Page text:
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Reading articles I came across the word non-determinism written in different ways (non-determinism and nondeterminism). I was wondering if there is a difference, or if one is incorrect? May be one is from the UK and the other from the UK?

More generally what is the "rule" for the "non-" composed words?

Thanks

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"Non-" words are almost always composed without a hyphen. The exception is when the word to which this prefix is added is a proper noun, as with "non-Hispanic."

There is a list of "non-" words in the Merriam-Webster entry:

http://www.merriam-webster.com/dictionary/non-

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    Wiktionary has: << The prefix non- may be joined to a word by means of a hyphen, which is standard in British usage. In many cases, especially in American usage, non- is joined without a hyphen. >> Thus AHDEL gives nonagression whereas CDO gives non-aggression. The UK Government speaks of non-agricultural land. BT has 'Non-Automated Payment Methods'. Neither the solid nor the hyphenated forms can usually be called incorrect; the best option is to check in a dictionary (or several). Jun 24, 2015 at 14:47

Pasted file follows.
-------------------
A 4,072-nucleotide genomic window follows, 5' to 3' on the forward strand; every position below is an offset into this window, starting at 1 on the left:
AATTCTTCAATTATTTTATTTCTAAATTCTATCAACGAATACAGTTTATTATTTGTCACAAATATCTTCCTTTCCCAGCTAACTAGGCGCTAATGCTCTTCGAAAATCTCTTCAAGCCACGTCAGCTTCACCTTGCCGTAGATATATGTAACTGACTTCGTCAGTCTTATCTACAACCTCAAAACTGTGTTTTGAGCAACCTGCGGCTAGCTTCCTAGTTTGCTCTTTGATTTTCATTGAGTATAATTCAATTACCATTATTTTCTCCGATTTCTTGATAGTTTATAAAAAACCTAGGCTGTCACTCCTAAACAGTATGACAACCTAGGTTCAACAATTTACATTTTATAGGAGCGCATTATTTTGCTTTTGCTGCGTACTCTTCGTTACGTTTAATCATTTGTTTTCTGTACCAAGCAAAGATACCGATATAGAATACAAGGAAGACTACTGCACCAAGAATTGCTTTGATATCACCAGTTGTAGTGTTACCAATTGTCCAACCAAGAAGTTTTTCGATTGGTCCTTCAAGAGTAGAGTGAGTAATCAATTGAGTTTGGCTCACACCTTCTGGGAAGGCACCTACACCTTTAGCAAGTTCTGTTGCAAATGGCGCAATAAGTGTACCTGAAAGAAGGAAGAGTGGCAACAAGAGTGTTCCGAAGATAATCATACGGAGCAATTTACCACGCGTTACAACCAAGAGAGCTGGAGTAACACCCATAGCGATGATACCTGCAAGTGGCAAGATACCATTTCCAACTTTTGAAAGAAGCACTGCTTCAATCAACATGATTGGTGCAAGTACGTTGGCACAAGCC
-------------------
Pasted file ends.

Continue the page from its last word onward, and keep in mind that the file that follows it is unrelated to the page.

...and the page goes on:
• @EdwinAshworth Good addition with the British usage!
    – nomad
    Jun 24, 2015 at 14:51
  • All those hyphens being thrown out of the plane half way to New York.... Jun 24, 2015 at 14:54

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